Ladbrokes Profits Drop: Moving Online Unit to Gibraltar

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By David Altaner

Aug. 6 (Bloomberg) -- Ladbrokes Plc, owner of more than 2,300 U.K. and Irish betting shops, posted a 21 percent drop in first-half profit as horse-racing and soccer results favored customers.

Ladbrokes will also move its online sports-betting to Gibraltar by the year end to save about 7 million pounds ($11.9 million) in tax and levy annually, Chief Executive Officer Christopher Bell said in a conference call. Competitor William Hill Plc announced a similar move this week. Online bookmakers based offshore pay about 1.5 percent in tax, compared with 15 percent for U.K.-based operators.

"It gets to the point of ‘last man standing,' it really gets to be untenable," Bell told reporters. "We made it quite clear we wanted to stay in the U.K."

The company's Internet gambling operations were hurt in the first half by intensified competition for poker, Ladbrokes said today in a statement. Results were also crimped by horse-racing cancellations and customer wins at shops early in the year, the Harrow, England-based company said.

Net income for the six months ended June 30 dropped to 74.7 million pounds ($126 million), or 12.4 pence per share, from 94 million pounds, or 15.5 pence, in the same period a year earlier.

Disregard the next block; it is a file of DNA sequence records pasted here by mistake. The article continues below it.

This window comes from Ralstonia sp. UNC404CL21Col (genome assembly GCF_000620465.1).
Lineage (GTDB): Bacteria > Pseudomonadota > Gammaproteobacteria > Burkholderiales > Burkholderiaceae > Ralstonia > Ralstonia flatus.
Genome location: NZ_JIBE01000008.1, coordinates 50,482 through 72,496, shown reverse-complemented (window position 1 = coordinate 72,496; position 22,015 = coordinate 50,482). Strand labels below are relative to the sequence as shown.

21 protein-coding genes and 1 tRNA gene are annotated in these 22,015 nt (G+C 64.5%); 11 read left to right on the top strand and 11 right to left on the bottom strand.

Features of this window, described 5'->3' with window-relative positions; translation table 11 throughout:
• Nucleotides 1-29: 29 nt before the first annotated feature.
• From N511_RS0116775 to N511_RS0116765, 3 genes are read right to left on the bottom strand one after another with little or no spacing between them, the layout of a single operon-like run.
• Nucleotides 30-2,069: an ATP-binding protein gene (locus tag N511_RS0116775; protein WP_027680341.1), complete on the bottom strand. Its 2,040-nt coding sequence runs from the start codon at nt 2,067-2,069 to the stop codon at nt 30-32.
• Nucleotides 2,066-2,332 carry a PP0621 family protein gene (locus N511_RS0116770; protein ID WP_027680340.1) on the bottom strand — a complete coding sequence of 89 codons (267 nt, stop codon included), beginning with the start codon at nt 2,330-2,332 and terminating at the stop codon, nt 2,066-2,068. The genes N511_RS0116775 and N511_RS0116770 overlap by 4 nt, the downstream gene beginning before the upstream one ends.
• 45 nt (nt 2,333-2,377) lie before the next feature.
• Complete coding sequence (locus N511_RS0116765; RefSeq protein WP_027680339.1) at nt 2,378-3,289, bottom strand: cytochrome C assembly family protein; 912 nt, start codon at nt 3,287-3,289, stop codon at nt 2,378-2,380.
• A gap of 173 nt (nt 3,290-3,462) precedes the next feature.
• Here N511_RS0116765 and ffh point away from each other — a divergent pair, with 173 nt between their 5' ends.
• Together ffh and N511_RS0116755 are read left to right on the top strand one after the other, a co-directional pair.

Internet Gambling

Operating profit dropped 21 percent to 20.8 million pounds at Ladbroke's Internet-gambling sites. Net Internet revenue of 84.6 million pounds was a 2.3 percent decline, which compares with a 12 percent pro forma gain for William Hill's online operation.

Ladbrokes may be behind William Hill in both timing and execution of Internet-gambling changes, wrote Paul Leyland, an analyst with Collins Stewart who has a "hold" rating on Ladbrokes. "We see considerable scope for William Hill to increase its lead over Ladbrokes over the next 12 to 18 months, particularly online," he wrote.

Bell said only a "handful" of jobs would be moved to Gibraltar. The company had no plans to move its telephone- betting operations overseas, he said.

Ladbrokes gained 6.9 pence, or 4.1 percent, to 174.4 pence at 12:18 p.m. in London. The shares have dropped 5.1 percent this year, giving the company a market value of 1.05 billion pounds.

Consumer confidence and business conditions "have definitely worsened" since May, yet the company was still aiming to meet analysts' full-year profit estimates, Bell said. "There is no question these are tough times and trading remains difficult."

Ladbrokes said it was cutting its first-half dividend by 31 percent to 3.5 pence per share, because of the "current uncertain outlook." The bookmaker also unveiled plans to sell its Italian business.


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